2016: A YEAR OF DISRUPTION

Boost for lifelong learning

Visitors at a roadshow for the SkillsFuture Credit programme at One Raffles Place, on Feb 22, 2016.
Visitors at a roadshow for the SkillsFuture Credit programme at One Raffles Place, on Feb 22, 2016.PHOTO: ST FILE

The idea of lifelong learning is not new. But with SkillsFuture, the Government hopes more people will adopt learning as a lifestyle, even after formal schooling ends.

There is a plethora of initiatives under the umbrella. These include SkillsFuture Credit to encourage Singaporeans to pick up skills, and SkillsFuture Study Awards for early- and mid-career workers.

From developing mobile apps to offering advice on wine, there are many courses Singaporeans can use their SkillsFuture Credit for.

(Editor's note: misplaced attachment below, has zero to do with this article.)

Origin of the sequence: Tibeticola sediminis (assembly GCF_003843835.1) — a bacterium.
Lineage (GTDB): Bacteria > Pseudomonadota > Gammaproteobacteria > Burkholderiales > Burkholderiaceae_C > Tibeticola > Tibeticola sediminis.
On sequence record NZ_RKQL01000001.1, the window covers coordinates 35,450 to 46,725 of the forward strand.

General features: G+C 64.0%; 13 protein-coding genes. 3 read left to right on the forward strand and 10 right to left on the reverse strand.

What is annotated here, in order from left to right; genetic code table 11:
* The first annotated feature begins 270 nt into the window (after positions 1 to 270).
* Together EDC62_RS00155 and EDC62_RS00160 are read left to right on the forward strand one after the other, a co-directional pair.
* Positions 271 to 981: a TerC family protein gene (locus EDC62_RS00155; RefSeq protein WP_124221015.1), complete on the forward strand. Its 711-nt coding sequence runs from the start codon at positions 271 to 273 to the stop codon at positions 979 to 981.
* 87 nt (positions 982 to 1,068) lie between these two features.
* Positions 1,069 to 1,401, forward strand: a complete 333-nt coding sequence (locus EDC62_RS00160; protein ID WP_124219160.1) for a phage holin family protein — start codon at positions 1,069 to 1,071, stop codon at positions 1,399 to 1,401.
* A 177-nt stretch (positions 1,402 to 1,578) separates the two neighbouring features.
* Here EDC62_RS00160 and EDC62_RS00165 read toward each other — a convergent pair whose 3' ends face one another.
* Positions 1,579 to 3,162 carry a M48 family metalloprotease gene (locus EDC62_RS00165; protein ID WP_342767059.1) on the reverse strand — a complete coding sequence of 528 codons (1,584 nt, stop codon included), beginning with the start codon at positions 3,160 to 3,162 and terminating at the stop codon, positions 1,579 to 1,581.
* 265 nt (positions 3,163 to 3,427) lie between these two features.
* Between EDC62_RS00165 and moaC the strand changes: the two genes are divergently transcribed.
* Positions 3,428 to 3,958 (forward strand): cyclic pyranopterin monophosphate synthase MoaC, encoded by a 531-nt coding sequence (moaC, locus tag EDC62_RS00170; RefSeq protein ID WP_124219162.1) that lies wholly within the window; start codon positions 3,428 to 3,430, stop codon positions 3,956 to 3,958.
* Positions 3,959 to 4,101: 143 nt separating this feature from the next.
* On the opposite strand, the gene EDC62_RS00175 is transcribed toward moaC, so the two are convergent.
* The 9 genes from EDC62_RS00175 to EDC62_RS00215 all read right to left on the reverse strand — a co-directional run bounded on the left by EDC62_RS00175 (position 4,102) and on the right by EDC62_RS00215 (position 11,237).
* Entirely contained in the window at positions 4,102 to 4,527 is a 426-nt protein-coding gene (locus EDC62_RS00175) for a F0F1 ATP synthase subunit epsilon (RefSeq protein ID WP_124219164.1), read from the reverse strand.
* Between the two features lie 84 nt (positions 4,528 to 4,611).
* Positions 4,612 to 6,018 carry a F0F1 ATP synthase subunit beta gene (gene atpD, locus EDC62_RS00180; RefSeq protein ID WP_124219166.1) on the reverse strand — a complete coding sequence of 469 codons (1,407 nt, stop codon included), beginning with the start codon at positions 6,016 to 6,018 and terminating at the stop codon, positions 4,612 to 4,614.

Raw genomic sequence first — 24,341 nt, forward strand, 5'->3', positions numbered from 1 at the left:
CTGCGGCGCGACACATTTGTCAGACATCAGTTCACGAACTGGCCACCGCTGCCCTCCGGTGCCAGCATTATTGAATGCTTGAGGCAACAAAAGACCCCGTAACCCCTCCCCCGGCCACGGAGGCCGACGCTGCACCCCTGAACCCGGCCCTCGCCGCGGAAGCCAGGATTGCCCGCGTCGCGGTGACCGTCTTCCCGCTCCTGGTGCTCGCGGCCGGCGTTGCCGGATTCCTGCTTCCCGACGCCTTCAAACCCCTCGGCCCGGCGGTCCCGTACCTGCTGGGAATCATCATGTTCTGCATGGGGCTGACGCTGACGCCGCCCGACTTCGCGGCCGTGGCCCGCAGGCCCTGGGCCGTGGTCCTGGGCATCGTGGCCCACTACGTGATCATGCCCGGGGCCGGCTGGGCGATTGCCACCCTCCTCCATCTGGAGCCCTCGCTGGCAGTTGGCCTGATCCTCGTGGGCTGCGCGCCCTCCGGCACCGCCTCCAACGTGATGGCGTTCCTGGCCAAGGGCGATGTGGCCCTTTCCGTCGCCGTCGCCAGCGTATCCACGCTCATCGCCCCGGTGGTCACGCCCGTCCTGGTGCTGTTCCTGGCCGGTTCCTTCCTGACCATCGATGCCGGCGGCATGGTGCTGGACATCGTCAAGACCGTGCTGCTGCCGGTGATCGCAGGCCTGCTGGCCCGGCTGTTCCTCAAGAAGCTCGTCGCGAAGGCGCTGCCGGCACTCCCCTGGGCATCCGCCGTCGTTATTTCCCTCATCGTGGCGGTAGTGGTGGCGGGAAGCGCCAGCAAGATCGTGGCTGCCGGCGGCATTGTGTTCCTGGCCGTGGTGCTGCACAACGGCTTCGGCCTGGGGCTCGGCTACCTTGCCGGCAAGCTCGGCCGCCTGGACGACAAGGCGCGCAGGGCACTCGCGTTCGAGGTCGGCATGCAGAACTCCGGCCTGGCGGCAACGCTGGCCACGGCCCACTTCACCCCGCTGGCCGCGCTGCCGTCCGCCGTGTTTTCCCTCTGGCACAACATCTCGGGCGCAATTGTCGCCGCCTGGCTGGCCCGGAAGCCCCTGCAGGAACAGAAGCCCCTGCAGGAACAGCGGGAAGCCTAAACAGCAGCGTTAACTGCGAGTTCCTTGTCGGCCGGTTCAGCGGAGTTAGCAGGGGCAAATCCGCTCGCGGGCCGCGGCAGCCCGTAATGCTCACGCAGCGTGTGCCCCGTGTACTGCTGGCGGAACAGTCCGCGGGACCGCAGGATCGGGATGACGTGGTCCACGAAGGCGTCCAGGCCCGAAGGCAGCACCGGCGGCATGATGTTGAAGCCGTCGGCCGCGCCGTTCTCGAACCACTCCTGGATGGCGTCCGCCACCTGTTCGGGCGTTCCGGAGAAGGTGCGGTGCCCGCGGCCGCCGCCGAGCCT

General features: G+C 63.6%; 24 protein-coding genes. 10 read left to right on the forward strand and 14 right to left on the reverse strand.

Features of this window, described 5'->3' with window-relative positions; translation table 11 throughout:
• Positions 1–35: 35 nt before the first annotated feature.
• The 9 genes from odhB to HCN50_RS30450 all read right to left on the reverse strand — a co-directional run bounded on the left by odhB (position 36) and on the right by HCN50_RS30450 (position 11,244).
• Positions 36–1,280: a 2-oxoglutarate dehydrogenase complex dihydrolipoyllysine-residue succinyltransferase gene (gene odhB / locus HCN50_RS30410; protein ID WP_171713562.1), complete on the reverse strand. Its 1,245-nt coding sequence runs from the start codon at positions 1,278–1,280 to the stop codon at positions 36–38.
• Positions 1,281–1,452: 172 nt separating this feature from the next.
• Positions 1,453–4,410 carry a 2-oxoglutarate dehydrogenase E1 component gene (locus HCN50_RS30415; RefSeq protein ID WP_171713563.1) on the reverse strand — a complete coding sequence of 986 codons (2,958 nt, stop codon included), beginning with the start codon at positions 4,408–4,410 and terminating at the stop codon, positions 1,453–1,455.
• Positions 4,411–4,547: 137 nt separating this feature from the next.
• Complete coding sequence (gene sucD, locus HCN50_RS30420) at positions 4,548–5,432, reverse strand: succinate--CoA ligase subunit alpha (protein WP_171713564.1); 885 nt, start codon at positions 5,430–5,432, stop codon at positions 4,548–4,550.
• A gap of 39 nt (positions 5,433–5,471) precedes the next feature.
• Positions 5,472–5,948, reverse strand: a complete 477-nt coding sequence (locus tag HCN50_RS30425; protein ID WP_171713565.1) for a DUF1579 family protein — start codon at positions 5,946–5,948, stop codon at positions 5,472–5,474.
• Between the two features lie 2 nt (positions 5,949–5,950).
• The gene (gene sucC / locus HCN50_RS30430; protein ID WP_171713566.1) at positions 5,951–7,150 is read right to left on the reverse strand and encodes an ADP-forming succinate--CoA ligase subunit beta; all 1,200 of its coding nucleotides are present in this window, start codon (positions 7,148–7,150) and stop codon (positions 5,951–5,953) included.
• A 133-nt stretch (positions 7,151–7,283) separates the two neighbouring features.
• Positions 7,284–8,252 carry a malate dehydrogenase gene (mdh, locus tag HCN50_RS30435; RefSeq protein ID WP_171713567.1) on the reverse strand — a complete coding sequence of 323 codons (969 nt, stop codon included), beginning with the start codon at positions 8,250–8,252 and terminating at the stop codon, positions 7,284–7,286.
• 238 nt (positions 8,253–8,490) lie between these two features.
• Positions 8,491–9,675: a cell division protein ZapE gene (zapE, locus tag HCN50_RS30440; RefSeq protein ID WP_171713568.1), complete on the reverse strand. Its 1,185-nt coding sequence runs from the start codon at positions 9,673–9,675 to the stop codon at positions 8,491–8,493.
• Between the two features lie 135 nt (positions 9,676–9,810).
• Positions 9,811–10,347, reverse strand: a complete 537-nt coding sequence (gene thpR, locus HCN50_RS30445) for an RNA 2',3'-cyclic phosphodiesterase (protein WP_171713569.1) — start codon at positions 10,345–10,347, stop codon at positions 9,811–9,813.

In the first eight months of this year, more than 80,000 people signed up for the initiative, which gives Singaporeans aged 25 and older an initial $500 credit to pay for skills courses. In all, they used about $22.5 million under the scheme, introduced in January. About 62 per cent of those who used their credits were 40 or older.

 
 
 
 
 

Five popular areas of training are information and communications, security and investigation, personal development, food and beverage, and language skills.

The credits do not expire and will be topped up at various intervals so they can be accumulated for more expensive courses.

Calvin Yang

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A version of this article appeared in the print edition of The Straits Times on December 27, 2016, with the headline 'Boost for lifelong learning'. Print Edition | Subscribe